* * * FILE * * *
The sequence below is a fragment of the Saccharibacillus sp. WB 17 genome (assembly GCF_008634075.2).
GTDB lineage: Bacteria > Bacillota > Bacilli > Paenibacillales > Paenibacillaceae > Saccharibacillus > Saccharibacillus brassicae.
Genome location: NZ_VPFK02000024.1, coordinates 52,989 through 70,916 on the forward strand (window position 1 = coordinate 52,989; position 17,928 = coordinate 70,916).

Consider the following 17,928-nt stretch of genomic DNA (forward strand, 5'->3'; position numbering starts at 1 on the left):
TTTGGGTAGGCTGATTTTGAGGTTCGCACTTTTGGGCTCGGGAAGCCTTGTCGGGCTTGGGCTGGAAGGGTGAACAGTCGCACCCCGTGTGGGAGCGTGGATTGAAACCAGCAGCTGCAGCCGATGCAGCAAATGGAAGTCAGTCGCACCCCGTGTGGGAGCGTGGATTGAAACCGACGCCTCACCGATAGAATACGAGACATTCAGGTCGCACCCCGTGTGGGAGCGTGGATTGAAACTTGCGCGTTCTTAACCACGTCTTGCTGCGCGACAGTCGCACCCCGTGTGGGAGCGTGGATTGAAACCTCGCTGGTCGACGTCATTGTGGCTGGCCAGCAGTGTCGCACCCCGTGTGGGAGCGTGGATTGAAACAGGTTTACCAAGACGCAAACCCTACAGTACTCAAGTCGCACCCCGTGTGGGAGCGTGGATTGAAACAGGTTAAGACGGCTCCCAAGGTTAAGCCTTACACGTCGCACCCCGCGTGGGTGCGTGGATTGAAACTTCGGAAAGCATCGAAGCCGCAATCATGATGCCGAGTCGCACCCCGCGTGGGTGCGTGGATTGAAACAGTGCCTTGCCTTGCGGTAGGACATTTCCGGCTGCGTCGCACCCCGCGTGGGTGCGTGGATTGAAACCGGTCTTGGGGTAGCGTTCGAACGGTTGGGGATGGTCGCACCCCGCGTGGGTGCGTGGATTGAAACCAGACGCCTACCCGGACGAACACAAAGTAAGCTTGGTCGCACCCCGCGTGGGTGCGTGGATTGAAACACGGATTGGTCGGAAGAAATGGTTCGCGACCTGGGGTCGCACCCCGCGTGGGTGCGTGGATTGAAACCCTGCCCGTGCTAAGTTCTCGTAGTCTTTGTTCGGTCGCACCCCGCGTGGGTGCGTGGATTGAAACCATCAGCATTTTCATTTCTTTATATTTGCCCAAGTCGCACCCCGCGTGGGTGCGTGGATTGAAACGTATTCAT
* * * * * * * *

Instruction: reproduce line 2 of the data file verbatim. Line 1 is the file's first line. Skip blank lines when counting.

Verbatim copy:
GTDB lineage: Bacteria > Bacillota > Bacilli > Paenibacillales > Paenibacillaceae > Saccharibacillus > Saccharibacillus brassicae.